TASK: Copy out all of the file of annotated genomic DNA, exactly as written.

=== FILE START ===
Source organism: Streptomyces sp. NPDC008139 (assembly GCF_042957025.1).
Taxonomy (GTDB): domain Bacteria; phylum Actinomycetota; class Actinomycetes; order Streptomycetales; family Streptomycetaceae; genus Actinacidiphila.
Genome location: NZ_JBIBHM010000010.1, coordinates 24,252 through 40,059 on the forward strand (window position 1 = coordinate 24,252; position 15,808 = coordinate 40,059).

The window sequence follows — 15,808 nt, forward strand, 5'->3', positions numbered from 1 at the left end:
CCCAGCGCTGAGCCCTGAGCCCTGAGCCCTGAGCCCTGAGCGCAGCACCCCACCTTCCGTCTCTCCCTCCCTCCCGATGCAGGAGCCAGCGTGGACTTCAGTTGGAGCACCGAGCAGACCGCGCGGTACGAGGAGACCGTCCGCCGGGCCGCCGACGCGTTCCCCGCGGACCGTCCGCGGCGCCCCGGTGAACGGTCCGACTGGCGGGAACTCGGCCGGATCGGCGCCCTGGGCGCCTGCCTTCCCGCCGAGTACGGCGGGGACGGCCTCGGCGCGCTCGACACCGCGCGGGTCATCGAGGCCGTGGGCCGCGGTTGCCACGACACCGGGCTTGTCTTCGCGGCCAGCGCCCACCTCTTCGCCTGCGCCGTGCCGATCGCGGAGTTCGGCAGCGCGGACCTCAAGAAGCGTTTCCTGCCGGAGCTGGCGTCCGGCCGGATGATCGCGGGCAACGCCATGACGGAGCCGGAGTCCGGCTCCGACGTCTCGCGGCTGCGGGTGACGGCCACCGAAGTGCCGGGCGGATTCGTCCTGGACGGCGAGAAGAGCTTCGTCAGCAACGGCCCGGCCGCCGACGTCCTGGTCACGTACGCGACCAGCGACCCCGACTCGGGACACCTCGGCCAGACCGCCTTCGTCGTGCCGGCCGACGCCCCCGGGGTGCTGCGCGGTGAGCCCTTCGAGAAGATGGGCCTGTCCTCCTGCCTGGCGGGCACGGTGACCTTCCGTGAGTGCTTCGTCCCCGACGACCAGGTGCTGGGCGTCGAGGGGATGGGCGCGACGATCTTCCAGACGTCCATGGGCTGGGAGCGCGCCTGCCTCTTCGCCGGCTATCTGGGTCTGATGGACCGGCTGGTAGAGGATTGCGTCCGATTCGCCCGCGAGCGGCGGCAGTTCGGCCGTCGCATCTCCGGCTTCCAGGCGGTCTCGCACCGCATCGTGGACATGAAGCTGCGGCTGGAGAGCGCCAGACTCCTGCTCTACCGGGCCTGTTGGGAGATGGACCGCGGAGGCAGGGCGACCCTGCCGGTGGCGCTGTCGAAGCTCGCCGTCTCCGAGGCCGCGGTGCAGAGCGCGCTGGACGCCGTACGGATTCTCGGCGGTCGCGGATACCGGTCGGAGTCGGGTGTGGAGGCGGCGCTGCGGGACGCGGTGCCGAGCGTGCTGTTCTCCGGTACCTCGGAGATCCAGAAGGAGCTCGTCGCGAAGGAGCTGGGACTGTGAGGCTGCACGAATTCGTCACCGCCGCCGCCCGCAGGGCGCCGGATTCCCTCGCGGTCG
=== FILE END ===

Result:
Source organism: Streptomyces sp. NPDC008139 (assembly GCF_042957025.1).
Taxonomy (GTDB): domain Bacteria; phylum Actinomycetota; class Actinomycetes; order Streptomycetales; family Streptomycetaceae; genus Actinacidiphila.
Genome location: NZ_JBIBHM010000010.1, coordinates 24,252 through 40,059 on the forward strand (window position 1 = coordinate 24,252; position 15,808 = coordinate 40,059).

The window sequence follows — 15,808 nt, forward strand, 5'->3', positions numbered from 1 at the left end:
CCCAGCGCTGAGCCCTGAGCCCTGAGCCCTGAGCCCTGAGCGCAGCACCCCACCTTCCGTCTCTCCCTCCCTCCCGATGCAGGAGCCAGCGTGGACTTCAGTTGGAGCACCGAGCAGACCGCGCGGTACGAGGAGACCGTCCGCCGGGCCGCCGACGCGTTCCCCGCGGACCGTCCGCGGCGCCCCGGTGAACGGTCCGACTGGCGGGAACTCGGCCGGATCGGCGCCCTGGGCGCCTGCCTTCCCGCCGAGTACGGCGGGGACGGCCTCGGCGCGCTCGACACCGCGCGGGTCATCGAGGCCGTGGGCCGCGGTTGCCACGACACCGGGCTTGTCTTCGCGGCCAGCGCCCACCTCTTCGCCTGCGCCGTGCCGATCGCGGAGTTCGGCAGCGCGGACCTCAAGAAGCGTTTCCTGCCGGAGCTGGCGTCCGGCCGGATGATCGCGGGCAACGCCATGACGGAGCCGGAGTCCGGCTCCGACGTCTCGCGGCTGCGGGTGACGGCCACCGAAGTGCCGGGCGGATTCGTCCTGGACGGCGAGAAGAGCTTCGTCAGCAACGGCCCGGCCGCCGACGTCCTGGTCACGTACGCGACCAGCGACCCCGACTCGGGACACCTCGGCCAGACCGCCTTCGTCGTGCCGGCCGACGCCCCCGGGGTGCTGCGCGGTGAGCCCTTCGAGAAGATGGGCCTGTCCTCCTGCCTGGCGGGCACGGTGACCTTCCGTGAGTGCTTCGTCCCCGACGACCAGGTGCTGGGCGTCGAGGGGATGGGCGCGACGATCTTCCAGACGTCCATGGGCTGGGAGCGCGCCTGCCTCTTCGCCGGCTATCTGGGTCTGATGGACCGGCTGGTAGAGGATTGCGTCCGATTCGCCCGCGAGCGGCGGCAGTTCGGCCGTCGCATCTCCGGCTTCCAGGCGGTCTCGCACCGCATCGTGGACATGAAGCTGCGGCTGGAGAGCGCCAGACTCCTGCTCTACCGGGCCTGTTGGGAGATGGACCGCGGAGGCAGGGCGACCCTGCCGGTGGCGCTGTCGAAGCTCGCCGTCTCCGAGGCCGCGGTGCAGAGCGCGCTGGACGCCGTACGGATTCTCGGCGGTCGCGGATACCGGTCGGAGTCGGGTGTGGAGGCGGCGCTGCGGGACGCGGTGCCGAGCGTGCTGTTCTCCGGTACCTCGGAGATCCAGAAGGAGCTCGTCGCGAAGGAGCTGGGACTGTGAGGCTGCACGAATTCGTCACCGCCGCCGCCCGCAGGGCGCCGGATTCCCTCGCGGTCG